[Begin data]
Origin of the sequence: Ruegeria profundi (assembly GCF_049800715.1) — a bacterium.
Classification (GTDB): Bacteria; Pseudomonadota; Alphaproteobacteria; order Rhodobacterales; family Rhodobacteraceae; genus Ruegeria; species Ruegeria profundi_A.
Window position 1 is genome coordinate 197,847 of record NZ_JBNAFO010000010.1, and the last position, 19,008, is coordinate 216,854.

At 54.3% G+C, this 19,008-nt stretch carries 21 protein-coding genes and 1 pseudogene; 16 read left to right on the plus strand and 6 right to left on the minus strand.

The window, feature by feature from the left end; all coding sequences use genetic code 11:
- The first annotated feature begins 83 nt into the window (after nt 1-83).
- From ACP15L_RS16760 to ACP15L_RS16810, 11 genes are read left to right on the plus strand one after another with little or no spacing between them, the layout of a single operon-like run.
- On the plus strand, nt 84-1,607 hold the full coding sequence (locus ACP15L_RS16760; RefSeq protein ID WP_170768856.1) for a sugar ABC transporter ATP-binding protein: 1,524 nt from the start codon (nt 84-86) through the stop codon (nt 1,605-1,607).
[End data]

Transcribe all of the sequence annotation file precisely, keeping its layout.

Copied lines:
Origin of the sequence: Ruegeria profundi (assembly GCF_049800715.1) — a bacterium.
Classification (GTDB): Bacteria; Pseudomonadota; Alphaproteobacteria; order Rhodobacterales; family Rhodobacteraceae; genus Ruegeria; species Ruegeria profundi_A.
Window position 1 is genome coordinate 197,847 of record NZ_JBNAFO010000010.1, and the last position, 19,008, is coordinate 216,854.

At 54.3% G+C, this 19,008-nt stretch carries 21 protein-coding genes and 1 pseudogene; 16 read left to right on the plus strand and 6 right to left on the minus strand.

The window, feature by feature from the left end; all coding sequences use genetic code 11:
- The first annotated feature begins 83 nt into the window (after nt 1-83).
- From ACP15L_RS16760 to ACP15L_RS16810, 11 genes are read left to right on the plus strand one after another with little or no spacing between them, the layout of a single operon-like run.
- On the plus strand, nt 84-1,607 hold the full coding sequence (locus ACP15L_RS16760; RefSeq protein ID WP_170768856.1) for a sugar ABC transporter ATP-binding protein: 1,524 nt from the start codon (nt 84-86) through the stop codon (nt 1,605-1,607).